Melody Herman is caught in a frustrating fight.
She explains, "Our taxes are taken, can't find them, they're missing. No one knows where they're at. It's not good."
By filing her taxes Melody learned a woman in Michigan stole her identity and is wreaking havoc costing her her tax refund.
She says, "Last year it was $8,000, the year before that it was almost six."
It's making life very hard for Melody and her husband. The financial toll is severe she shares.
"I have three jobs, he has three. It's not fun."
Bays says, "If you've become a victim of identity theft it's a very difficult situation for everyone involved. And there's really not ONE place to turn."
First file a police report. Bays says there's a law in place to be certain you can do that right away
"There's a statute on the books in Oklahoma that says the county where you live you can file a police report."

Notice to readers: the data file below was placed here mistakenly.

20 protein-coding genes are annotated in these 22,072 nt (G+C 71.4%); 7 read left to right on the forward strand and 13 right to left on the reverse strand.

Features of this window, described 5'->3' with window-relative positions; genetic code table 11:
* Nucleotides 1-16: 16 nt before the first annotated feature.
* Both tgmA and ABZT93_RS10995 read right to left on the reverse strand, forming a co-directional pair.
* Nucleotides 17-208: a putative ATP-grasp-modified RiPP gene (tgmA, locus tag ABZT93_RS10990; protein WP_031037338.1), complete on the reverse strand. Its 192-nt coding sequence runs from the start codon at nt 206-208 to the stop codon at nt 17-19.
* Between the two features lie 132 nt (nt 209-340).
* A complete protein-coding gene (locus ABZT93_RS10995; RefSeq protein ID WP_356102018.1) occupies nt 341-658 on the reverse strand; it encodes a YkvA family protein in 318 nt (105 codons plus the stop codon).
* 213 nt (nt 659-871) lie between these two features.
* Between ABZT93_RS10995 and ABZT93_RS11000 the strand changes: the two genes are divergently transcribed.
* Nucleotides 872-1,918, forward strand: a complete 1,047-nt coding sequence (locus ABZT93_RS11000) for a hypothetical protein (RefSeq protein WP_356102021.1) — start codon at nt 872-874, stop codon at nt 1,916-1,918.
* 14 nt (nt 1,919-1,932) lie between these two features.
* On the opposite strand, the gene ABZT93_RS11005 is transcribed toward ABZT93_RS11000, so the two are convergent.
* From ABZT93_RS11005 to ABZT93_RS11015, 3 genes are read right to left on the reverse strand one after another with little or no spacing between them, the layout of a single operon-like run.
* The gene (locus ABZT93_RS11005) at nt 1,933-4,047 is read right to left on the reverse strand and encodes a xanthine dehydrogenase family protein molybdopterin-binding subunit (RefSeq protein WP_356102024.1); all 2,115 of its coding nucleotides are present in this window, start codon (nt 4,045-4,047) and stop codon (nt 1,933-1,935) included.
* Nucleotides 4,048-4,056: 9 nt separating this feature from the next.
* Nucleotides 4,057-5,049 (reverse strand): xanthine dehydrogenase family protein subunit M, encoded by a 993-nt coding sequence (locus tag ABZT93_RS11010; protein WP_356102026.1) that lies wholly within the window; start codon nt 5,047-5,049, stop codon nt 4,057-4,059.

to get a packet of information that spells out each step to take including contacting your creditors so the breach is noted in your file.
Finally reach out to each of the three credit bureaus. They'll put a fraud alert on your account for free. And for less than $10 you can place a security freeze but be aware of exactly what that does says Bays.
"With security freeze no one can take out a line of credit in your name, including you. If you planned on getting credit any time soon you might just stay with fraud alert because it takes a little time to get that freeze off once it's on."
As Melody continues her battle she says she has tons of documents locked up ready to be shredded.
"I've got probably five boxes. It needs to be done."
She says she won't take any risks and plans to be ID theft-proof going forward.
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